Foreign institutional investors pulled out close to Rs 50,000 crore (Rs 500 billion) at the domestic stock market in 2008-09, almost equalling the inflow in the previous fiscal, but analysts forecast flows will resume later next fiscal.
FIIs' net outflows have been Rs 47,706.2 crore (Rs 477.06 billion) till March 30 in the financial year 2008-09 as against huge inflows of Rs 53,000 crore (Rs 530 billion) in the previous fiscal, according to latest information on the Securities and Exchange Board of India website.
Analysts believe despite the huge outflows this fiscal, FIIs may resume investments in Indian equities later in FY 2009-10, as the country still remains an attractive investment destination with sound fundamentals.
"Going forward, we believe that while the near-term could remain volatile on the FII inflows front as elections are around the corner, but broadly, . . . there is a high probability that we will end FY2010 with positive inflows from FIIs," Angel Broking Research head Hitesh Agrawal said.
Global institutional investors had started to pull out money from emerging markets including India from September 2008 in the face of a severe liquidity crunch in the US and UK due to the global economic crisis.
A major chunk of FII selling of over $3 billion had taken place in October (2008) alone, which saw the Sensex going to its lowest level in the last three years. The benchmark index had plunged to a low 7,697 points in October amid sharp outflow from FIIs.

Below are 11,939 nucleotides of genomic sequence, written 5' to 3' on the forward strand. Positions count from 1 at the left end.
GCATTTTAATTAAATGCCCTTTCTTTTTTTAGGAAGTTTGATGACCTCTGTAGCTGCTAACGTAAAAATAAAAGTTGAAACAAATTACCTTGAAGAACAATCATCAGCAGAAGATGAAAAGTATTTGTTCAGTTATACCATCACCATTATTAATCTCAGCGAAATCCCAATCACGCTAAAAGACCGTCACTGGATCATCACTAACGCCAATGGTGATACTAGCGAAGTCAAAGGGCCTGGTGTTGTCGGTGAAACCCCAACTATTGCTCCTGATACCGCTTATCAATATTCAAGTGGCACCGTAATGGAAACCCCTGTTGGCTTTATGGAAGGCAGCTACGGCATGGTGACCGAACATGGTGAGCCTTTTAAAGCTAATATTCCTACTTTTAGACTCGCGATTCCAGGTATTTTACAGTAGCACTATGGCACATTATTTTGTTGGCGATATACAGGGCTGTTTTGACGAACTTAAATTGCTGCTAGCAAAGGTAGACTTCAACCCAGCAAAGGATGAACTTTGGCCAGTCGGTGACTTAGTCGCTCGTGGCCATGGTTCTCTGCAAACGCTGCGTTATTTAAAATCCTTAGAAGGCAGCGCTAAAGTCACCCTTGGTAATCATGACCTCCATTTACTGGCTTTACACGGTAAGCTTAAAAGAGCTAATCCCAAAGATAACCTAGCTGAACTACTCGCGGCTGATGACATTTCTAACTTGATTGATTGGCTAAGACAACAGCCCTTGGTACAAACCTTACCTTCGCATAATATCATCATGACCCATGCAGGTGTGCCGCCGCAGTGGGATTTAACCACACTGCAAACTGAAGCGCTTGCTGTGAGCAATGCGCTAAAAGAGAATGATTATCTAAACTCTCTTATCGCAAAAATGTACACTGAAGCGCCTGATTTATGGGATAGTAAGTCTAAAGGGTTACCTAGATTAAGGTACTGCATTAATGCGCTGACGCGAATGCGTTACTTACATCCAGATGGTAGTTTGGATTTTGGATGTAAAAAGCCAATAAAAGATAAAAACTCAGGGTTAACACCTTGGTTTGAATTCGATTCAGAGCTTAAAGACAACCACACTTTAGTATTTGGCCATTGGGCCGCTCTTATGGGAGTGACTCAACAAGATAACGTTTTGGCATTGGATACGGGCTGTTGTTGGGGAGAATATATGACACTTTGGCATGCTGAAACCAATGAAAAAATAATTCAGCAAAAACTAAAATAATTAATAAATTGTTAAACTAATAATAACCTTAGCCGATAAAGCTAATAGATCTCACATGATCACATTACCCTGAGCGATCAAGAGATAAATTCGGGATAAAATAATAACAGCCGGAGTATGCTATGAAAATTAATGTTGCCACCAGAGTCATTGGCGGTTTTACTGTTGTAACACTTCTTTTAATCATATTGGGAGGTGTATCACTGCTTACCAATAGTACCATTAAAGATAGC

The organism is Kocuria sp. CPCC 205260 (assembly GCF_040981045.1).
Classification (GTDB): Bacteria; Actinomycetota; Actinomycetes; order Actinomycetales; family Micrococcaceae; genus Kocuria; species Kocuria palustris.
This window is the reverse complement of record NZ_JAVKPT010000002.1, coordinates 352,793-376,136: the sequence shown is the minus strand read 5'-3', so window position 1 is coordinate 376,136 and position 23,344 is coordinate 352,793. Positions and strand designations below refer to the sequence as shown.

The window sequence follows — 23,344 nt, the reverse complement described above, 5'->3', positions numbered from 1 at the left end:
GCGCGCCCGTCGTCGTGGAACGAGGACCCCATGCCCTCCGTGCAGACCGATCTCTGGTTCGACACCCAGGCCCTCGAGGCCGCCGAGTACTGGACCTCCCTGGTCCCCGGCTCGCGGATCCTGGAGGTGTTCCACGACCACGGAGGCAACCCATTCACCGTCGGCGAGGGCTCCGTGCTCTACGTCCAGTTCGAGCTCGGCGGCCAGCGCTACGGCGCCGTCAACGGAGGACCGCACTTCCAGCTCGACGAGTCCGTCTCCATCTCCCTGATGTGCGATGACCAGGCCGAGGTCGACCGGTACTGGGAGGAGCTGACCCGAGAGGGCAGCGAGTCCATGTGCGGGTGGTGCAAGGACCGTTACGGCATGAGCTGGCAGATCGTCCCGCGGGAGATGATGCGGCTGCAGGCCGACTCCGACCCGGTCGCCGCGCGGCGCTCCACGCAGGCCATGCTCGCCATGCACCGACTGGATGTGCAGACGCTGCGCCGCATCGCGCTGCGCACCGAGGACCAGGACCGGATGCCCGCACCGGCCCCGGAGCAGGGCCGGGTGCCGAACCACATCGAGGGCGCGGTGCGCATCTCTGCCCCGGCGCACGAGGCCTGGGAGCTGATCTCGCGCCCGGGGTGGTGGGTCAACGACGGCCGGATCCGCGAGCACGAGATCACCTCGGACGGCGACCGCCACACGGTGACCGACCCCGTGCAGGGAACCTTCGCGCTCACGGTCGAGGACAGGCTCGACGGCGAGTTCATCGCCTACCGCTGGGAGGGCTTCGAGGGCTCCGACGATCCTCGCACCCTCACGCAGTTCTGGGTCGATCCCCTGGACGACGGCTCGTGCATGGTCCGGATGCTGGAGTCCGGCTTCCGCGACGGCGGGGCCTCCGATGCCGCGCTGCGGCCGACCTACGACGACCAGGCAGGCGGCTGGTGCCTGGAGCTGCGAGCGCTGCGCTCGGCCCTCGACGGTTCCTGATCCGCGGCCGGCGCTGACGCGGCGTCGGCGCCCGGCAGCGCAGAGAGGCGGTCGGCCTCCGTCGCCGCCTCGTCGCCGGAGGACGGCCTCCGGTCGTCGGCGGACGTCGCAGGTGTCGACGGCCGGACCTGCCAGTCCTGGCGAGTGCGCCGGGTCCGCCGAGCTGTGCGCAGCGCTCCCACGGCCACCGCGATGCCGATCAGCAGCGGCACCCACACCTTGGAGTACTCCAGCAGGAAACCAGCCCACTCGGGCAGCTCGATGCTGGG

In 2008-09, FII were net sellers in 10 months, while in April 2008 and March this year they emerged net investors, the Sebi data show.
"FII inflows are likely to rise substantially in FY10 as India still ranks as the second best growth country in the world. In fact, the selling of FII ... from Jan 2008 to March 2009 resulted into (an) outflow of over $14 billion in real terms," capital market research firm CNI Research CMD Kishor Ostwal said.
In dollar terms, FIIs have pulled out a little less than $10 billion from Indian equities this financial year.
"FIIs are likely to await the right time to resume their inflows into the country and only after a bullish trend sets in (that) foreign investors would increase their inflows in the domestic market.
"The second half of FY10 may see increased FII inflows as global conditions are expected to improve by then," Geojit Financial Services Research head Alex Mathew said.